Digital TV will be a success, and timelines for the project will be met. That is the word from the communications department, which is in charge of making sure that the big switch from analogue to digital broadcasting happens by 2011, writes Jocelyn Newmarch in Business Day.
ÃƒÂ¢Ã¢â€šÂ¬Ã…â€œThere are no signs to suggest that we will not be ready by 2011. One of our goals is to speed up uptake and use of information and communications technologies (ICTs) among South Africans,ÃƒÂ¢Ã¢â€šÂ¬Ã‚Â department spokesman Joe Makhafola said.
ÃƒÂ¢Ã¢â€šÂ¬Ã…â€œDigital television applications have an important role to reach especially rural regions effectively for interactive solutions. It is in the interests of both government and its citizens that we accelerate uptake and use of ICTs,ÃƒÂ¢Ã¢â€šÂ¬Ã‚Â he said.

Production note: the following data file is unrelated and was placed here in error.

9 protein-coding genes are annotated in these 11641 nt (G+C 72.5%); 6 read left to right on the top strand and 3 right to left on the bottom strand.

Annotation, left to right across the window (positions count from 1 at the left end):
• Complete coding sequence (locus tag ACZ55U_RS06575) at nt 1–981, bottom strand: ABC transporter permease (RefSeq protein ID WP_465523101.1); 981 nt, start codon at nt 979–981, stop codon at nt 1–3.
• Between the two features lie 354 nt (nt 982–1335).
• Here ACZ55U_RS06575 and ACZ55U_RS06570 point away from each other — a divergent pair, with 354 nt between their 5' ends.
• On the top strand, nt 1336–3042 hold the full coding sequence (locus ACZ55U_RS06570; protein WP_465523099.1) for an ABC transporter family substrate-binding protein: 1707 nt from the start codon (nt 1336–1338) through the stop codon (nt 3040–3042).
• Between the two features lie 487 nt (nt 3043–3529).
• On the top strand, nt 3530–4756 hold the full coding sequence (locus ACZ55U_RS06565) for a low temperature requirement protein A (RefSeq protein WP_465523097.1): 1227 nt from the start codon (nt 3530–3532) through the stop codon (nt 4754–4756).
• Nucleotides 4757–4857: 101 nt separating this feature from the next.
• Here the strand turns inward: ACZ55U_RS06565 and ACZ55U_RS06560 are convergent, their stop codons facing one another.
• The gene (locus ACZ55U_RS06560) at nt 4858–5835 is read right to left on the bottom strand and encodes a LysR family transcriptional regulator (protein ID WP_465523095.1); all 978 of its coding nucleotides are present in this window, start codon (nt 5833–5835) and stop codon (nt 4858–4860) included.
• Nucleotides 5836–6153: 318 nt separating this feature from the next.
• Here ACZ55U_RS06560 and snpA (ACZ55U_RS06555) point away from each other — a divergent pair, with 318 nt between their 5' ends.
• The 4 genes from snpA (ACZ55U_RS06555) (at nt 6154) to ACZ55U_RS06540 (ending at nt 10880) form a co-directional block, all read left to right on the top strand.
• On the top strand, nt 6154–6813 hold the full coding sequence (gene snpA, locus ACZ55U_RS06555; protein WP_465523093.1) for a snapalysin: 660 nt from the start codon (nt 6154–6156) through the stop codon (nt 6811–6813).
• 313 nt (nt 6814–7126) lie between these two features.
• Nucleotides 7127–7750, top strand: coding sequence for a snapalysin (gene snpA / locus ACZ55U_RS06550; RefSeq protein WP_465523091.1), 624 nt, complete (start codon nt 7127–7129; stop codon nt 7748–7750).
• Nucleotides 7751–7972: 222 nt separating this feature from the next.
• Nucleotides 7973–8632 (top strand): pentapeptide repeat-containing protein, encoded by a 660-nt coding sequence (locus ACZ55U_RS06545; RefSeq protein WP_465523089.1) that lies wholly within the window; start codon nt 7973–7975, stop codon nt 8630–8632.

From November, broadcasters will start transmitting a digital signal, on a trial basis, in addition to the analogue signal which most households receive.
Set-top boxes, which will allow households with analogue TVs to receive a digital signal, need to be developed and rolled out by November 1 2011, when the analogue signal will be switched off.
Media commentators have expressed concern that the three years allowed by the government will not be long enough for all 7-million households to receive the boxes.
Of these households, about 5-million will need a government subsidy, which would cover up to 70% of the cost of a R700 box. Many of these households are in deep rural areas, worsening the logistical difficulty.
Makhafola defended the digital migration timelines, saying that the government had committed itself to ÃƒÂ¢Ã¢â€šÂ¬Ã…â€œbusiness unusualÃƒÂ¢Ã¢â€šÂ¬Ã‚Â in service delivery ÃƒÂ¢Ã¢â€šÂ¬Ã…â€œso that the lives of our people should change for the better, sooner rather than laterÃƒÂ¢Ã¢â€šÂ¬Ã‚Â.
Click here to read the full report, posted on Business Day's website.